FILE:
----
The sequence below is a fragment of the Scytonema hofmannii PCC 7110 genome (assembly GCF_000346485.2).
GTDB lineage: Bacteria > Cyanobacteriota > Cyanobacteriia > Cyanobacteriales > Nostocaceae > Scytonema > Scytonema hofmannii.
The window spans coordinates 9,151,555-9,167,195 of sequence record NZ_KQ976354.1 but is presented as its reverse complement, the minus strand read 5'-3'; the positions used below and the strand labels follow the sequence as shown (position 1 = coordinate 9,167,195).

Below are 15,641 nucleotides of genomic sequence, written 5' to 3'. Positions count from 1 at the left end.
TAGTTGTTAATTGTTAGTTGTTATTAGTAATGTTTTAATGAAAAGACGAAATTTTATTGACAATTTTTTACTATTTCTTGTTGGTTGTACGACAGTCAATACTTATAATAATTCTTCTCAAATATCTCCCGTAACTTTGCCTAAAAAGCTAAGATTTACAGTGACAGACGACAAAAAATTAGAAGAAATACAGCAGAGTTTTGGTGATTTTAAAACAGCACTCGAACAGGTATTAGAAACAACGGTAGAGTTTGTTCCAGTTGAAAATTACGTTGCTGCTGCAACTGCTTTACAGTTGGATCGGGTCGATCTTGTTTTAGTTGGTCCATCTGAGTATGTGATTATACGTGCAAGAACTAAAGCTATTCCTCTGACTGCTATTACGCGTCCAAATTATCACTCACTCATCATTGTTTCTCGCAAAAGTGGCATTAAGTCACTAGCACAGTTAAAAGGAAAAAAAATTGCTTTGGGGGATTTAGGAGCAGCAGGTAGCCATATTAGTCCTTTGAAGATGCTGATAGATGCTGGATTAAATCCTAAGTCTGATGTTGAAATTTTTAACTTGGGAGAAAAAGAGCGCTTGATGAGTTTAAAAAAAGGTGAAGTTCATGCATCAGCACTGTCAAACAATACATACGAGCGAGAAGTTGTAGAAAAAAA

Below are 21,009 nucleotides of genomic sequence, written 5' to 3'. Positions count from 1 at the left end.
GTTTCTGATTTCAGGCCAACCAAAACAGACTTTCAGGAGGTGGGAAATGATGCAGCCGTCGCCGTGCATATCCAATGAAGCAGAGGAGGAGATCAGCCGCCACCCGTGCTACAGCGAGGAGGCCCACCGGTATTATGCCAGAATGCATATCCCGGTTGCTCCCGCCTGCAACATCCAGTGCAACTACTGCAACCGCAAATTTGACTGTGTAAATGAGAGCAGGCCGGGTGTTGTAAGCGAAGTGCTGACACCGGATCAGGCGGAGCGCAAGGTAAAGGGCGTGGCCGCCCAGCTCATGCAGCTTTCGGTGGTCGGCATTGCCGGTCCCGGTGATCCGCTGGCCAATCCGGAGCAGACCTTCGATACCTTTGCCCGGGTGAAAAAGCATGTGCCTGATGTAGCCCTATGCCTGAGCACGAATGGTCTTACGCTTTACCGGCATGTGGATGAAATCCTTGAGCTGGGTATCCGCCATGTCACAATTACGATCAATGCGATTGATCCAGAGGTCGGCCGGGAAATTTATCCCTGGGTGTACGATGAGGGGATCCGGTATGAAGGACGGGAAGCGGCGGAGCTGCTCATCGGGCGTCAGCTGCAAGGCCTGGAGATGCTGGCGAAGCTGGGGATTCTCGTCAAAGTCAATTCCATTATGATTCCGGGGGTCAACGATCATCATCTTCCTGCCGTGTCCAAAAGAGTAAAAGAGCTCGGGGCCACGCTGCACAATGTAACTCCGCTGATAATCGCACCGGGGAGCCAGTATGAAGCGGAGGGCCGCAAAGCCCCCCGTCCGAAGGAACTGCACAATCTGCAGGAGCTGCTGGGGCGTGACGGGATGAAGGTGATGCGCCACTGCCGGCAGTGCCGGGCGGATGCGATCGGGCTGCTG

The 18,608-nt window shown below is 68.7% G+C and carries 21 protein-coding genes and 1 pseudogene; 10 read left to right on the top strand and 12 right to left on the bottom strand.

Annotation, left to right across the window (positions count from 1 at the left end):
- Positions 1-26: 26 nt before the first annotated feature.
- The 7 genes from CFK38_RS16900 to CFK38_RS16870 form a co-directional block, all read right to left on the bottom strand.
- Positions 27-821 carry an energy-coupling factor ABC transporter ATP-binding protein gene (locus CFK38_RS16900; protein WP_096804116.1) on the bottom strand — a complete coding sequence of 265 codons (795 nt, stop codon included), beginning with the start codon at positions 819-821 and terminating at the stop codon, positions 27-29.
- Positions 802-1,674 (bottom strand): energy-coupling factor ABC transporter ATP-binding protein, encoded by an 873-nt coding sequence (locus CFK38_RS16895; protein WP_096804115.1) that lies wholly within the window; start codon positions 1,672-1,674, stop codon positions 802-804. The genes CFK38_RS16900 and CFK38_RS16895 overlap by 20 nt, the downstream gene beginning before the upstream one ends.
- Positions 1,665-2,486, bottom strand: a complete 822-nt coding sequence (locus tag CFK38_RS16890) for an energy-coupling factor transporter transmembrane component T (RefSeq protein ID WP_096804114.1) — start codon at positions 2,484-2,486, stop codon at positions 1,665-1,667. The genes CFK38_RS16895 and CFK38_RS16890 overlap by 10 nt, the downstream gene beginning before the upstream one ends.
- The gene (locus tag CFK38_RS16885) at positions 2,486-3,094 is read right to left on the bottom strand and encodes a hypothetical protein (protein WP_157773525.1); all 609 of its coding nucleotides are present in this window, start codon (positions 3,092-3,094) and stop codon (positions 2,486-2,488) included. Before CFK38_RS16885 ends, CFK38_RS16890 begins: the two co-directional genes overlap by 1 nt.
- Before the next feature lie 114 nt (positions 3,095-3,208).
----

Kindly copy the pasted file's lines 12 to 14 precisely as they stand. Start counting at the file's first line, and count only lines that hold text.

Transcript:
- Positions 27-821 carry an energy-coupling factor ABC transporter ATP-binding protein gene (locus CFK38_RS16900; protein WP_096804116.1) on the bottom strand — a complete coding sequence of 265 codons (795 nt, stop codon included), beginning with the start codon at positions 819-821 and terminating at the stop codon, positions 27-29.
- Positions 802-1,674 (bottom strand): energy-coupling factor ABC transporter ATP-binding protein, encoded by an 873-nt coding sequence (locus CFK38_RS16895; protein WP_096804115.1) that lies wholly within the window; start codon positions 1,672-1,674, stop codon positions 802-804. The genes CFK38_RS16900 and CFK38_RS16895 overlap by 20 nt, the downstream gene beginning before the upstream one ends.
- Positions 1,665-2,486, bottom strand: a complete 822-nt coding sequence (locus tag CFK38_RS16890) for an energy-coupling factor transporter transmembrane component T (RefSeq protein ID WP_096804114.1) — start codon at positions 2,484-2,486, stop codon at positions 1,665-1,667. The genes CFK38_RS16895 and CFK38_RS16890 overlap by 10 nt, the downstream gene beginning before the upstream one ends.